the fashion, art, and unfamiliar pop of brennan olver

Hali Christou caught up with the multi-disciplinarian artist to talk about gender, love, work, and whales.

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Apr 29 2015, 5:50am

Foto: Michelle Huynh

If you've ever seen a Bill Henson photograph, Brennan Olver's face might seem familiar. In addition to photographic muse, Brennan's also a multi-disciplined visual and recording artist who has produced work out of Melbourne over the last decade. With music being the raison d'etre, Olver recently concluded a tour of USA's East Coast under the guise of Wet Kiss - an upbeat experimental-pop 70s inspired solo act. The new album, introspectively titled Brennan, has just been released online with a small run of limited edition tapes to come. Across his practices Brennan explores love, animals, memories, sex, and politics and here speaks to Hali Christou about his world. 

Hali: You've been doing some modelling in New York, and had previously worked for Pageant, Centre For Style and photographer Bill Henson. I noticed you're always placed in a male role, but you've mentioned you don't like to be referred to as "he" or "she".
Brennan:I don't know what it is but if someone refers to me as "he" I can't identify with it. When I was a kid I was always into female dress. I was very supported by my family to wear what I wanted. I think clothing really helps with how I orientate myself. I also have a strong community of trans people in Melbourne who I love and who support my decision.

As soon as I started disassociating with being male, I felt a lot better with myself. It wasn't until recently a close friend encouraged and supported me to become open with that, but it's been this way my whole life. There are lots of non gender binary ways you can identify yourself, gender-queer is just one of them.

Your modeling ties into your relationship with fashion more broadly—you've just finished working for Susan Cianciolo. What is it about fashion that interests you the most?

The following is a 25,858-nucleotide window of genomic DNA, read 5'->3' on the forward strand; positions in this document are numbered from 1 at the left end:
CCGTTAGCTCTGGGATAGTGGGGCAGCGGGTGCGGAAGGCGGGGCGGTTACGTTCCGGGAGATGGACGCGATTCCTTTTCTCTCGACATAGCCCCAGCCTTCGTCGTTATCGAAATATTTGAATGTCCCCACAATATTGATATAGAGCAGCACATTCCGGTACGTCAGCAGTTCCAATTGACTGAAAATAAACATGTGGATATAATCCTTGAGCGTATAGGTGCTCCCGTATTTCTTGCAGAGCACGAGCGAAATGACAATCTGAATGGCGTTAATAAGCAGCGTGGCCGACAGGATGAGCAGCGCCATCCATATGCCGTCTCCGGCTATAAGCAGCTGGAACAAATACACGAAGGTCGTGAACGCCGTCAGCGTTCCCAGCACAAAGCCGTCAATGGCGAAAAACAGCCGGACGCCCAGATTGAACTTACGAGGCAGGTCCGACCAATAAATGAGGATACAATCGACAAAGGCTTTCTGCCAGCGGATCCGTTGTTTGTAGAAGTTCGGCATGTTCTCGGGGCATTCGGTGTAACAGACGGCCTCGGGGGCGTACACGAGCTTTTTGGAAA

I'm interested in people's individual style, why people choose to wear certain things, why people are drawn to a certain garment. I went to work for Susan because I was interested in her process and how she made work. It's at times so personal and subtle, improvised yet so methodical—she works on a single piece for months and sometimes years. I really learnt a lot from her patience and dedication. These practices influence both my art and music.

How do they intersect?
I'm an artist. I went to art school but I actually made music before I was trained as an artist.

So music has been a constant throughout your creative life?
Yes. Art is something that I've always made, I'll always be an artist and continue to make work, but to be a musician and to be on stage is another feeling. It feels like all the different aspects of my work are merging.

Who are your major music influences?
Definitely a lot of local bands I play with in Melbourne like Waterfall Person, Cheap Present, Simona Kapitolina, and KT Spit. I also love David Bowie.

You and I have had some heavy Bowie moments since you've been here.
We have! I've been listening to Young Americans which was Bowie's 1974 soul project and partly produced in New York. That's where he left behind the Ziggy Stardust personality, yet so many people consider it a failed album. It's been haunting me lately. Maybe because it was considered a failure or that it represents a transition period in Bowie's work—and of course being in New York.

Is the new Wet Kiss album Brennan a pop record?
I'm influenced by the goth aesthetic and my music always comes off sounding very dark. Those goth 80s bands like Malaria! were always kind of tongue in cheek and I really identify with that energy. I fixate on the 70s era of music a lot, and I want to bring that energy into the music and my performance.

Nico once said in an interview, "I wish I could live on stage". I want to as well but I dread when I have to perform.

Are there themes in your lyrics?
They're about love, they're about dreams, they're about death, they're about whaling in Japan. They're about global warming and they're also about nothing. They're really embarrassing but I have to put them out there because that's what comes out when I write.

You also write poetry, don't you?
Everyone writes poetry.

Where can we listen to your album?
wetkissing.bandcamp.com. I'm also releasing tapes which you will be able to order from Band Camp or at any of my live performances.

Credits


Text Hali Christou
Photography Michelle Huynh